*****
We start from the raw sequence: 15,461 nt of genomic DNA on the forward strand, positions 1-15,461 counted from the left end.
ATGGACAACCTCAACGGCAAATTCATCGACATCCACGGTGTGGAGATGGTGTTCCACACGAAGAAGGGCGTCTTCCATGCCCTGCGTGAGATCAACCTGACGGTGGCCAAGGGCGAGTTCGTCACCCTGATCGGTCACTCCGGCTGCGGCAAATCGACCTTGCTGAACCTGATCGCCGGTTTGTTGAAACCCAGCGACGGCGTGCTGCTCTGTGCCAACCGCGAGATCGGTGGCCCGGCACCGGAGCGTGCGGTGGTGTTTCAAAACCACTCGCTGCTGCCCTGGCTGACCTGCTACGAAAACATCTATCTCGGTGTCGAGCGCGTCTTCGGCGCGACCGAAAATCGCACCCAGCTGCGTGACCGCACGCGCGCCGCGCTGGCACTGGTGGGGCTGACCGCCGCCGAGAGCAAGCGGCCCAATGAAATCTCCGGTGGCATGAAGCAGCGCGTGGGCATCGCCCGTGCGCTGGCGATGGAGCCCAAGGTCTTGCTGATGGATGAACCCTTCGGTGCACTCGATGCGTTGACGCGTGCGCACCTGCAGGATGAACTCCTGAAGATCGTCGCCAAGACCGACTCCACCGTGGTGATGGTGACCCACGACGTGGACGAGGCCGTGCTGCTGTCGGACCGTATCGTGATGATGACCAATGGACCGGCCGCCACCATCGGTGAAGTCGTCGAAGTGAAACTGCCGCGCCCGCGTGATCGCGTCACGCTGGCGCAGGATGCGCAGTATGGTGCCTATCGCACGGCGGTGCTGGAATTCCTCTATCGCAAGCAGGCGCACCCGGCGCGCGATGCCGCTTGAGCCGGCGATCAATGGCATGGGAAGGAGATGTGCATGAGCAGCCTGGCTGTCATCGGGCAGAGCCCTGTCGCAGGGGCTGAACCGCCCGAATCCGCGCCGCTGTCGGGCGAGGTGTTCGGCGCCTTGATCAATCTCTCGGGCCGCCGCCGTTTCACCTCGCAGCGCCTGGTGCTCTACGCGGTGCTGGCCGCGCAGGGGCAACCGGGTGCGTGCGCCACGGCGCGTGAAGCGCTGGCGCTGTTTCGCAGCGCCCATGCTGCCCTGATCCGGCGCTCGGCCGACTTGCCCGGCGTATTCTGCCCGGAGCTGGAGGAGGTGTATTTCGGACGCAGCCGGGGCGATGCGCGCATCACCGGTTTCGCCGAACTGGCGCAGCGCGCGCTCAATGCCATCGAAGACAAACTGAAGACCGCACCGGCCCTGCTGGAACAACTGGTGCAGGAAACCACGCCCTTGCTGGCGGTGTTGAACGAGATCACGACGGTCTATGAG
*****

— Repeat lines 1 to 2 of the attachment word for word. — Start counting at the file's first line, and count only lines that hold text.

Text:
We start from the raw sequence: 15,461 nt of genomic DNA on the forward strand, positions 1-15,461 counted from the left end.
ATGGACAACCTCAACGGCAAATTCATCGACATCCACGGTGTGGAGATGGTGTTCCACACGAAGAAGGGCGTCTTCCATGCCCTGCGTGAGATCAACCTGACGGTGGCCAAGGGCGAGTTCGTCACCCTGATCGGTCACTCCGGCTGCGGCAAATCGACCTTGCTGAACCTGATCGCCGGTTTGTTGAAACCCAGCGACGGCGTGCTGCTCTGTGCCAACCGCGAGATCGGTGGCCCGGCACCGGAGCGTGCGGTGGTGTTTCAAAACCACTCGCTGCTGCCCTGGCTGACCTGCTACGAAAACATCTATCTCGGTGTCGAGCGCGTCTTCGGCGCGACCGAAAATCGCACCCAGCTGCGTGACCGCACGCGCGCCGCGCTGGCACTGGTGGGGCTGACCGCCGCCGAGAGCAAGCGGCCCAATGAAATCTCCGGTGGCATGAAGCAGCGCGTGGGCATCGCCCGTGCGCTGGCGATGGAGCCCAAGGTCTTGCTGATGGATGAACCCTTCGGTGCACTCGATGCGTTGACGCGTGCGCACCTGCAGGATGAACTCCTGAAGATCGTCGCCAAGACCGACTCCACCGTGGTGATGGTGACCCACGACGTGGACGAGGCCGTGCTGCTGTCGGACCGTATCGTGATGATGACCAATGGACCGGCCGCCACCATCGGTGAAGTCGTCGAAGTGAAACTGCCGCGCCCGCGTGATCGCGTCACGCTGGCGCAGGATGCGCAGTATGGTGCCTATCGCACGGCGGTGCTGGAATTCCTCTATCGCAAGCAGGCGCACCCGGCGCGCGATGCCGCTTGAGCCGGCGATCAATGGCATGGGAAGGAGATGTGCATGAGCAGCCTGGCTGTCATCGGGCAGAGCCCTGTCGCAGGGGCTGAACCGCCCGAATCCGCGCCGCTGTCGGGCGAGGTGTTCGGCGCCTTGATCAATCTCTCGGGCCGCCGCCGTTTCACCTCGCAGCGCCTGGTGCTCTACGCGGTGCTGGCCGCGCAGGGGCAACCGGGTGCGTGCGCCACGGCGCGTGAAGCGCTGGCGCTGTTTCGCAGCGCCCATGCTGCCCTGATCCGGCGCTCGGCCGACTTGCCCGGCGTATTCTGCCCGGAGCTGGAGGAGGTGTATTTCGGACGCAGCCGGGGCGATGCGCGCATCACCGGTTTCGCCGAACTGGCGCAGCGCGCGCTCAATGCCATCGAAGACAAACTGAAGACCGCACCGGCCCTGCTGGAACAACTGGTGCAGGAAACCACGCCCTTGCTGGCGGTGTTGAACGAGATCACGACGGTCTATGAG